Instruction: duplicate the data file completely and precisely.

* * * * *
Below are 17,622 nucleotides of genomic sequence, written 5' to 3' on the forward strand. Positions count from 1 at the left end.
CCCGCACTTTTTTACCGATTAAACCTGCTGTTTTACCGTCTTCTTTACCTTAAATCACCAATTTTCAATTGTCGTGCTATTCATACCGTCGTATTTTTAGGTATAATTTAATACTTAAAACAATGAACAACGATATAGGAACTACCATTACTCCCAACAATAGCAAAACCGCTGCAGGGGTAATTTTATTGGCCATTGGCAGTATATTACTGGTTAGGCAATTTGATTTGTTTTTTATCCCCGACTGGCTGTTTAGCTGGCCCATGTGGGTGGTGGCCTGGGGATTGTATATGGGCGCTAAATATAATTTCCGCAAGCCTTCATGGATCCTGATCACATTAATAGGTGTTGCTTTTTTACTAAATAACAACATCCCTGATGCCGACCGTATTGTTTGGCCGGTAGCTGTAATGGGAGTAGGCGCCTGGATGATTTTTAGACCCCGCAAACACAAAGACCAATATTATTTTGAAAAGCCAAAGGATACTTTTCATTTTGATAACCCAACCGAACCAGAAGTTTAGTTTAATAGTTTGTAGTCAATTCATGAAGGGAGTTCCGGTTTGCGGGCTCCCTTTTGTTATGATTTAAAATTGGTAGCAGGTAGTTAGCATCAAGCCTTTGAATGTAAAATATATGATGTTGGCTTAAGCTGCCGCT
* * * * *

Below are 17,622 nucleotides of genomic sequence, written 5' to 3' on the forward strand. Positions count from 1 at the left end.
CCCGCACTTTTTTACCGATTAAACCTGCTGTTTTACCGTCTTCTTTACCTTAAATCACCAATTTTCAATTGTCGTGCTATTCATACCGTCGTATTTTTAGGTATAATTTAATACTTAAAACAATGAACAACGATATAGGAACTACCATTACTCCCAACAATAGCAAAACCGCTGCAGGGGTAATTTTATTGGCCATTGGCAGTATATTACTGGTTAGGCAATTTGATTTGTTTTTTATCCCCGACTGGCTGTTTAGCTGGCCCATGTGGGTGGTGGCCTGGGGATTGTATATGGGCGCTAAATATAATTTCCGCAAGCCTTCATGGATCCTGATCACATTAATAGGTGTTGCTTTTTTACTAAATAACAACATCCCTGATGCCGACCGTATTGTTTGGCCGGTAGCTGTAATGGGAGTAGGCGCCTGGATGATTTTTAGACCCCGCAAACACAAAGACCAATATTATTTTGAAAAGCCAAAGGATACTTTTCATTTTGATAACCCAACCGAACCAGAAGTTTAGTTTAATAGTTTGTAGTCAATTCATGAAGGGAGTTCCGGTTTGCGGGCTCCCTTTTGTTATGATTTAAAATTGGTAGCAGGTAGTTAGCATCAAGCCTTTGAATGTAAAATATATGATGTTGGCTTAAGCTGCCGCT